OPINION: Don't let media's search for a story cloud the business issues

Two stories dominated the business press last week. Most of the media began the week by sounding the death knell for McDonald's. Citing falling US sales and litigious obese Americans, the press concluded that the fast food company's day were numbered.

The second story to the grab column inches was Marks & Spencer and its poaching of Vittorio Radice, chief executive of Selfridges, to run its home furnishings division. Even typically sober newspapers swooned over the photogenic Radice and his impressive CV. The FT described him as the man who single-handedly transformed Selfridges "from a down-at-heel department store into a cutting-edge house of brands". So there we have it. McDonald's is finished, M&S all powerful.

Two years ago the same media were being equally strident about these two brands, but the stories were very different. M&S was finished. The media cited its awful ads, poorly positioned products and incompetent Dutch chief executive as proof that M&S was soon to be RIP. Meanwhile, fuelled by Naomi Klein's ramblings, the media were bemoaning McDonald's worldwide growth. McDonald's was portrayed as a sinister, but effective global marketer set to achieve world domination.

How could the respective fortunes of these two powerbrands have been reversed in little more than two years? The answer, of course, is that they haven't. M&S was never in anywhere near as much trouble as the media suggested. McDonald's was never as dominant or as effective as the media portrayed it to be.

Seasoned marketers should always take the media's oversimplification and miscomprehension of the business world with a generous pinch of salt.

McDonald's does have strategic problems, but it is still a company with billions in assets, an aggressive international expansion programme and it also owns or co-owns a diversified portfolio of profitable national brands (Pret A Manger anyone?). Similarly, Radice is an extremely good executive, but it defies belief to suggest that he alone has masterminded the rise of Selfridges. What about the rest of the management team? Was Selfridges really "down at heel" back in 1998 when he took over?

The media do not describe the business world. They write stories. And when they do, they start with the message and then work backwards toward the facts. A good story is simple, has a narrative, and ends with a message.

The problem comes when this framework is applied to the complex, convoluted world of business.

I once met with a BBC producer who was interested in using some of the case studies taught at LBS as the basis for a business documentary series.

After several hours discussion he let out a sigh: "I'm sorry," he said, "these case studies don't have a 'story arc'. We need to see the firm rise quickly and then at its zenith have an Icarus-like downfall followed by a moment of revelation". I began to explain to him that the world of marketing rarely follows this formula, but he was already heading for the door, desperate to maintain his simplistic assumptions and to avoid the big bag of salt I was throwing his way.

Discussion

Before commenting please read our rules for commenting on articles.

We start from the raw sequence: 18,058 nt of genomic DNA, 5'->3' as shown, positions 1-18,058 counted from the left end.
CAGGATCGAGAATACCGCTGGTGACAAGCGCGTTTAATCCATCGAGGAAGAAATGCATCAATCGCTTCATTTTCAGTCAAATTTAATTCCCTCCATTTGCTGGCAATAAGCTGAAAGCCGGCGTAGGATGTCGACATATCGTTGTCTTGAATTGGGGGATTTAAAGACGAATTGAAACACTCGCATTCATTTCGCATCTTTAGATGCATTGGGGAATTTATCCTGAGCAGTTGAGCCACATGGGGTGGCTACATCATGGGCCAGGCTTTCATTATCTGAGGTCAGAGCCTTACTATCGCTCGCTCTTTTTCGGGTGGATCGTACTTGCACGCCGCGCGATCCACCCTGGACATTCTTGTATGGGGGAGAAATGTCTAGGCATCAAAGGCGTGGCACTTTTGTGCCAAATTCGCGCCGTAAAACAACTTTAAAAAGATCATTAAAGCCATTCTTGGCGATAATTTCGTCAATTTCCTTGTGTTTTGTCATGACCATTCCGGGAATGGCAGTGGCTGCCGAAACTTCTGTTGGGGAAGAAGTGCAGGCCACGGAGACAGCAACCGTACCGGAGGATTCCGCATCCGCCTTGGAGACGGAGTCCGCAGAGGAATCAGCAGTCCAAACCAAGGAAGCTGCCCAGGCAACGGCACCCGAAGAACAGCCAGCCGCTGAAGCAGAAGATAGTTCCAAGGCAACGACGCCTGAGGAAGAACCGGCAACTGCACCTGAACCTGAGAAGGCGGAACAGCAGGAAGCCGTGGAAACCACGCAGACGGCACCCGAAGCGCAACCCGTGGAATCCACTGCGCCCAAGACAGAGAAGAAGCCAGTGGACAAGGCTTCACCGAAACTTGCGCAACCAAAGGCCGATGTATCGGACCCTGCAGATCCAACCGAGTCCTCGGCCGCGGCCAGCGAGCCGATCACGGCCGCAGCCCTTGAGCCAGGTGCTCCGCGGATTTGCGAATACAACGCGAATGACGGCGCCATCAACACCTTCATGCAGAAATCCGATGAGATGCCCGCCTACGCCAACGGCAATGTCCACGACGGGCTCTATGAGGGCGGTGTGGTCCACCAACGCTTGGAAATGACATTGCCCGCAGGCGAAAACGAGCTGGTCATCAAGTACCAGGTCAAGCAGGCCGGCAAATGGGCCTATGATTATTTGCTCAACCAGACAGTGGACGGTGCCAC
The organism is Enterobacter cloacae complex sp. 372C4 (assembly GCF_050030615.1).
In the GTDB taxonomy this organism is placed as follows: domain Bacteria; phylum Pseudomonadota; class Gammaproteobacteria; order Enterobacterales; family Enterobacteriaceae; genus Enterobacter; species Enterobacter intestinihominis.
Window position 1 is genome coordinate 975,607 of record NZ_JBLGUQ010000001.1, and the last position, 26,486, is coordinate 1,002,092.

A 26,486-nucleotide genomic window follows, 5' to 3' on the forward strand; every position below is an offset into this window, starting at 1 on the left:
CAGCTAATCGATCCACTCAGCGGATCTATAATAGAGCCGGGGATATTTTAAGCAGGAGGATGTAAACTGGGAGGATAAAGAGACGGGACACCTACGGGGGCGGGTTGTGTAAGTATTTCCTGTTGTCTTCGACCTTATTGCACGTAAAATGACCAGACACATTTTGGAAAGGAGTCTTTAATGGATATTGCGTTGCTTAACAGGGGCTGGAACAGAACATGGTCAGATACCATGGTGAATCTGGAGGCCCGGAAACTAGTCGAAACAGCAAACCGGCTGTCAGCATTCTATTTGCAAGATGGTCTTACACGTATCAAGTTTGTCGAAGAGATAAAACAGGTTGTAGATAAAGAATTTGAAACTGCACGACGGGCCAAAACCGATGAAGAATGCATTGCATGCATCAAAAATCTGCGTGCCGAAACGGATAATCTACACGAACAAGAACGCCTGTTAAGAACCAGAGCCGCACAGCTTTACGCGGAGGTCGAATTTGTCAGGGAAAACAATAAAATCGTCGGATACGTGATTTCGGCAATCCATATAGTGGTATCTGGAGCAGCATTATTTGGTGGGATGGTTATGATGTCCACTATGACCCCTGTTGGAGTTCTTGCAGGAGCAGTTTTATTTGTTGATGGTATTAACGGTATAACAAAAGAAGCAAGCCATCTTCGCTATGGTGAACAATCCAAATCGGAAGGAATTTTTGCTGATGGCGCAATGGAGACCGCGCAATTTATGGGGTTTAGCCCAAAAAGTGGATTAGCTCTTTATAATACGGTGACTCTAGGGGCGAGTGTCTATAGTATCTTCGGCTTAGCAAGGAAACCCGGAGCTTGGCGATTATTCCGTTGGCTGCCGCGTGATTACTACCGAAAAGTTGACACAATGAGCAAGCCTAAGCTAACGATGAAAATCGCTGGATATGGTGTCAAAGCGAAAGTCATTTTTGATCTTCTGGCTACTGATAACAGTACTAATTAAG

If you see a comment you find offensive, you can flag it as inappropriate. In the top right-hand corner of an individual comment, you will see 'flag as inappropriate'. Clicking this prompts us to review the comment. For further information see our rules for commenting on articles.

comments powered by Disqus
Brand Republic Jobs

subscribe now

Latest

Oasis #springasmile digital campaign gets people doing good deeds
Coca-Cola: 'Don't approach bloggers with a fait accompli'
Tesco CMO Matt Atkinson: 'It is so important not to stereotype mothers'
McDonald's gives Ronald a new look ahead of global 'Fun times' social media push
In pictures: BrewDog opens first craft beer shop BottleDog for 'beer aficionados'
Facebook ad revenue leaps $1bn as it invests in targeting
Malteser or Maltesers? Mars takes Hershey trademark dispute to court
Apple Q2 profits top $10bn as iPhone sales soar
Lynx tells men not to leave love to fate
HBO captures awkwardness of watching sex scenes with parents
Primark to open first US stores with Boston chosen as flagship location
Marketing spend on the up but a reality check is needed before celebrating
Top 10 ads of the week: Jackpotjoy and BT Broadband fend off Kevin Bacon
Lidl beats Tesco to 10m Facebook fans
Center Parcs ad banned for encouraging parents to take kids out of school
Coca-Cola, Cadbury and Amazon named top brands for targeting youth market
Leaked document shows Nokia to be rebranded as Microsoft Mobile
Nike lays-off hardware staff in move that casts doubt on future of FuelBand
Greenpeace says save the bees or humans will die
What brands need to know about changes to VAT and online downloads in 2015
Jimmy Savile victims urged to claim compensation in new ad campaign
UKIP launches biggest  ad campaign and stirs up 'racist' accusations
Apple boss Tim Cook provides voiceover on ad touting firm's renewed green commitments
John Lewis walks consumers through its history to celebrate 150 years of business
Waitrose boosts content strategy with 'Weekend Kitchen with Waitrose' C4 tie-up
Hottest virals: Cute puppies star in Pedigree ad, plus Idris Elba and Fruyo
Amnesty International burns candles to illuminate new hope
Tom of Finland's 'homoerotic' drawings made into stamps
Toyota achieves the impossible by calming angry Roman drivers
YouTube reveals user habits to appeal to 'older' marketers